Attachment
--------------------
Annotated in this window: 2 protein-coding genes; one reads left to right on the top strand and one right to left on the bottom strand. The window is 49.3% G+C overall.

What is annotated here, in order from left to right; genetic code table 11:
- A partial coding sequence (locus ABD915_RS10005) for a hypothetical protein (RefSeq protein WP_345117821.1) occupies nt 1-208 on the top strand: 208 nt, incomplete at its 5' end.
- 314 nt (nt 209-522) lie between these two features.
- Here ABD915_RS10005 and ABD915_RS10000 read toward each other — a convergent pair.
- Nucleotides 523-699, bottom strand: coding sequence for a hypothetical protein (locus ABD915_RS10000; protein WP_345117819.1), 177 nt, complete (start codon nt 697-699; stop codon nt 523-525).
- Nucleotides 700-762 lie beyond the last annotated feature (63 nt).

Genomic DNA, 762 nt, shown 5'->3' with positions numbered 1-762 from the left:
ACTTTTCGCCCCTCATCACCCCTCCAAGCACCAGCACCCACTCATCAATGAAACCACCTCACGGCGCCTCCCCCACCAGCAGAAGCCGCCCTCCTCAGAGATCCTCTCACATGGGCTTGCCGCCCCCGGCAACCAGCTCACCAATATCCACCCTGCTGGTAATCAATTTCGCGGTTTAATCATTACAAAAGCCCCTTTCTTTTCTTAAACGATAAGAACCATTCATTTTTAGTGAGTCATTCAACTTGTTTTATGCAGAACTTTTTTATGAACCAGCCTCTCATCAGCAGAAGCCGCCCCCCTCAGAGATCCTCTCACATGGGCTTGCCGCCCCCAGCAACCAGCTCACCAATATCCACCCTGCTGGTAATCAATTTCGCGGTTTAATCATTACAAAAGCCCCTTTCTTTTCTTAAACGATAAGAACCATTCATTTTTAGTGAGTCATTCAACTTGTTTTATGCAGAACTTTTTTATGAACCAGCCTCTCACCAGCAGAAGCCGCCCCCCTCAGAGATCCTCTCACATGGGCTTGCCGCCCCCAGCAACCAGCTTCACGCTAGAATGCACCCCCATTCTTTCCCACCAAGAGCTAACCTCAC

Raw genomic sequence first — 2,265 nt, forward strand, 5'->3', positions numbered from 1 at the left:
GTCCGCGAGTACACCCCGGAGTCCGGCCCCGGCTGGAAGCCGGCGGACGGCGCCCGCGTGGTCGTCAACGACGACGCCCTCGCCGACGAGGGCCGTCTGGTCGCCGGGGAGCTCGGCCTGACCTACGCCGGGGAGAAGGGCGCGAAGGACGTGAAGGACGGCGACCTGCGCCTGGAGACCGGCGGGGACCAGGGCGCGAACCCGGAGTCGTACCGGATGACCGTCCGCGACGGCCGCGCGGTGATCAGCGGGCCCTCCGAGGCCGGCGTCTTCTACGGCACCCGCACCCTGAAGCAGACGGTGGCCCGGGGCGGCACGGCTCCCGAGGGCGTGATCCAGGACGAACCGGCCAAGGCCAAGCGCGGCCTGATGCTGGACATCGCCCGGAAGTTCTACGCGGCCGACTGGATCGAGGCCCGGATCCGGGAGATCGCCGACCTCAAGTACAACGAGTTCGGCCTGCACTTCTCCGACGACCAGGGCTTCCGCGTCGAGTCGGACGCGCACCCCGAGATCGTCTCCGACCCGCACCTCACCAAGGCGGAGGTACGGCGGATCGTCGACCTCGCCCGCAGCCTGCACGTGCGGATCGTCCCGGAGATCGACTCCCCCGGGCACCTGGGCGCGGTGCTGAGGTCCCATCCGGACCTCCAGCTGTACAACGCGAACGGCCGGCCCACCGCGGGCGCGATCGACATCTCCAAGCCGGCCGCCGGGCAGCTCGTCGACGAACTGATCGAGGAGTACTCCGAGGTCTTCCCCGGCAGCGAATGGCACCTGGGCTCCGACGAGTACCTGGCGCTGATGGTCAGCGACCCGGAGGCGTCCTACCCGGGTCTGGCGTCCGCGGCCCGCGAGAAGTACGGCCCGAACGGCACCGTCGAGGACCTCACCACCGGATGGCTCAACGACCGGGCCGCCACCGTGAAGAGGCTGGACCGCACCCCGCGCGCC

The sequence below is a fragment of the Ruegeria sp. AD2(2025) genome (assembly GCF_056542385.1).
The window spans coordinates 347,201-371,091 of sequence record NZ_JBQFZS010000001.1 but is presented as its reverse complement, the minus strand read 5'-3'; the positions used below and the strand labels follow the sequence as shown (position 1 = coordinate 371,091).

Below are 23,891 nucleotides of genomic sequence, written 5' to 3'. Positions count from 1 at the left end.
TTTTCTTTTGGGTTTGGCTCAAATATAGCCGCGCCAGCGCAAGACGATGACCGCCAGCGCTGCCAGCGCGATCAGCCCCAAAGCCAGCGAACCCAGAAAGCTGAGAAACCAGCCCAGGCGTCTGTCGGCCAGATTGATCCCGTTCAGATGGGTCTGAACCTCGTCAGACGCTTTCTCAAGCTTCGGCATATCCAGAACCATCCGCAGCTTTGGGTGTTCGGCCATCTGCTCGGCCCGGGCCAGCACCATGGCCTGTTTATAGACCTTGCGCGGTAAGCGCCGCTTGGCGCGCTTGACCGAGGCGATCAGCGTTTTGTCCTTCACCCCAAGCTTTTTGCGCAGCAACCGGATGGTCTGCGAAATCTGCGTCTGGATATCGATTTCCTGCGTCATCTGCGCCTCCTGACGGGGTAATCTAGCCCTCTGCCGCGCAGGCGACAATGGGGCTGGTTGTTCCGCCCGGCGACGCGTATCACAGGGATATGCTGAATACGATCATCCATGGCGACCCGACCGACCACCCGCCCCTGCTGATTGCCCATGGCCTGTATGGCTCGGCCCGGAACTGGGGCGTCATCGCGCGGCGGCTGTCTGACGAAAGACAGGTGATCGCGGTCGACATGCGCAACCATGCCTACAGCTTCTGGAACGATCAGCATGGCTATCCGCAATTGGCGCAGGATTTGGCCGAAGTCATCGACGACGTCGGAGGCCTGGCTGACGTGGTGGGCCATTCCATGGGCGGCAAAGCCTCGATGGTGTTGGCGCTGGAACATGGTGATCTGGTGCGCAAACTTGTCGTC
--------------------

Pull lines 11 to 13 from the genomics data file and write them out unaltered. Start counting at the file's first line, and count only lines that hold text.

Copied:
GTCCGCGAGTACACCCCGGAGTCCGGCCCCGGCTGGAAGCCGGCGGACGGCGCCCGCGTGGTCGTCAACGACGACGCCCTCGCCGACGAGGGCCGTCTGGTCGCCGGGGAGCTCGGCCTGACCTACGCCGGGGAGAAGGGCGCGAAGGACGTGAAGGACGGCGACCTGCGCCTGGAGACCGGCGGGGACCAGGGCGCGAACCCGGAGTCGTACCGGATGACCGTCCGCGACGGCCGCGCGGTGATCAGCGGGCCCTCCGAGGCCGGCGTCTTCTACGGCACCCGCACCCTGAAGCAGACGGTGGCCCGGGGCGGCACGGCTCCCGAGGGCGTGATCCAGGACGAACCGGCCAAGGCCAAGCGCGGCCTGATGCTGGACATCGCCCGGAAGTTCTACGCGGCCGACTGGATCGAGGCCCGGATCCGGGAGATCGCCGACCTCAAGTACAACGAGTTCGGCCTGCACTTCTCCGACGACCAGGGCTTCCGCGTCGAGTCGGACGCGCACCCCGAGATCGTCTCCGACCCGCACCTCACCAAGGCGGAGGTACGGCGGATCGTCGACCTCGCCCGCAGCCTGCACGTGCGGATCGTCCCGGAGATCGACTCCCCCGGGCACCTGGGCGCGGTGCTGAGGTCCCATCCGGACCTCCAGCTGTACAACGCGAACGGCCGGCCCACCGCGGGCGCGATCGACATCTCCAAGCCGGCCGCCGGGCAGCTCGTCGACGAACTGATCGAGGAGTACTCCGAGGTCTTCCCCGGCAGCGAATGGCACCTGGGCTCCGACGAGTACCTGGCGCTGATGGTCAGCGACCCGGAGGCGTCCTACCCGGGTCTGGCGTCCGCGGCCCGCGAGAAGTACGGCCCGAACGGCACCGTCGAGGACCTCACCACCGGATGGCTCAACGACCGGGCCGCCACCGTGAAGAGGCTGGACCGCACCCCGCGCGCC

The sequence below is a fragment of the Ruegeria sp. AD2(2025) genome (assembly GCF_056542385.1).
The window spans coordinates 347,201-371,091 of sequence record NZ_JBQFZS010000001.1 but is presented as its reverse complement, the minus strand read 5'-3'; the positions used below and the strand labels follow the sequence as shown (position 1 = coordinate 371,091).